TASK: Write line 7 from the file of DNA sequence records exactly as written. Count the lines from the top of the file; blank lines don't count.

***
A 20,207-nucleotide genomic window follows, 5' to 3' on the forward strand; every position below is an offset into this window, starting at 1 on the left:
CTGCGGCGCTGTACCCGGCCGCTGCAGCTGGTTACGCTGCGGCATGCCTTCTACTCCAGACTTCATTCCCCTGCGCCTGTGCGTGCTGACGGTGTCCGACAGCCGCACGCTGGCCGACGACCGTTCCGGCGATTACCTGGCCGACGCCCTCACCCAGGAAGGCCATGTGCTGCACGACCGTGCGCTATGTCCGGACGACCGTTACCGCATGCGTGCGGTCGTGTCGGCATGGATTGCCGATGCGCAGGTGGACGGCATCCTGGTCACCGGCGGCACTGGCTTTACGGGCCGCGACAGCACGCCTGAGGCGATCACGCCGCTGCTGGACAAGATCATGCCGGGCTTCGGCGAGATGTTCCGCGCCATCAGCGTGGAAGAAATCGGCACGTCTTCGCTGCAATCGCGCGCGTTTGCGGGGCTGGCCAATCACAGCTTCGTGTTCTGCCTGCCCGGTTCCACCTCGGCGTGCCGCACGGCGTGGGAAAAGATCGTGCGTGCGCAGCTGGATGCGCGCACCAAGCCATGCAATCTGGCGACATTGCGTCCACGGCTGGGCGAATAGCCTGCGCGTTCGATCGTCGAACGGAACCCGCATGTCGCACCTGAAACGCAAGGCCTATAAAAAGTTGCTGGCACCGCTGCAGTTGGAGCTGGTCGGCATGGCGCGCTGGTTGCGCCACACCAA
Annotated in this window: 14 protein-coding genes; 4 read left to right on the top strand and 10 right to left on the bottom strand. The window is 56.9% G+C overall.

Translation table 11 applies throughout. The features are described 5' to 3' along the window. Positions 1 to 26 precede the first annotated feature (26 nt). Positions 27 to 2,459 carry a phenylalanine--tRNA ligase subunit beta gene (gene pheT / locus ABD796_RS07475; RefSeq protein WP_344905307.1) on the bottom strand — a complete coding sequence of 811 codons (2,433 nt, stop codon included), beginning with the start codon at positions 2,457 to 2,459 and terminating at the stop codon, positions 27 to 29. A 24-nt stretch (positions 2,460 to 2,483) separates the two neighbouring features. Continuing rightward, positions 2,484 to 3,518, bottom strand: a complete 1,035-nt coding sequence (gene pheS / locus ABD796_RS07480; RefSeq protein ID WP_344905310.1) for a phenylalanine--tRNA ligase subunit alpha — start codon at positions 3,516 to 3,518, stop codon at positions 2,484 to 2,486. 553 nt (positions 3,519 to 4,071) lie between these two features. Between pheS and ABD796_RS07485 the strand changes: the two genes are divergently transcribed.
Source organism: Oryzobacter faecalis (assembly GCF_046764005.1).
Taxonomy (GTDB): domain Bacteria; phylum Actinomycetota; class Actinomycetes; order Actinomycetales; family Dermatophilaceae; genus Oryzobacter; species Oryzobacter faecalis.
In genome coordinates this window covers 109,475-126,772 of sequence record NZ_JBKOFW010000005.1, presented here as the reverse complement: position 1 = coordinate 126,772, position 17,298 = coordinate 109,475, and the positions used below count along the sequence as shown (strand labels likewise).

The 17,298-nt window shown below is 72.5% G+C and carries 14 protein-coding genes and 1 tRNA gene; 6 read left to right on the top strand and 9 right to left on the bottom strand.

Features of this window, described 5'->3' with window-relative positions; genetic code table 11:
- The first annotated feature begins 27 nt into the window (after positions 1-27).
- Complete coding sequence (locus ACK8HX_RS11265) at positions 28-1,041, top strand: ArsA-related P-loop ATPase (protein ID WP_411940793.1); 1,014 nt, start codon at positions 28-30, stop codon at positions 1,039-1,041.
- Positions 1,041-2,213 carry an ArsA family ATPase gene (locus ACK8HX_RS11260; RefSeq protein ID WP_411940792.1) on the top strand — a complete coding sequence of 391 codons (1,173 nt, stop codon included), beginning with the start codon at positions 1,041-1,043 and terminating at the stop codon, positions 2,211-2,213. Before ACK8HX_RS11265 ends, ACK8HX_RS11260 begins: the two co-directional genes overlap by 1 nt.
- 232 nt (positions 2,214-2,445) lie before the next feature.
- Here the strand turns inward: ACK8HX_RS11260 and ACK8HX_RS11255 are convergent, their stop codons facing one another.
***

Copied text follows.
In genome coordinates this window covers 109,475-126,772 of sequence record NZ_JBKOFW010000005.1, presented here as the reverse complement: position 1 = coordinate 126,772, position 17,298 = coordinate 109,475, and the positions used below count along the sequence as shown (strand labels likewise).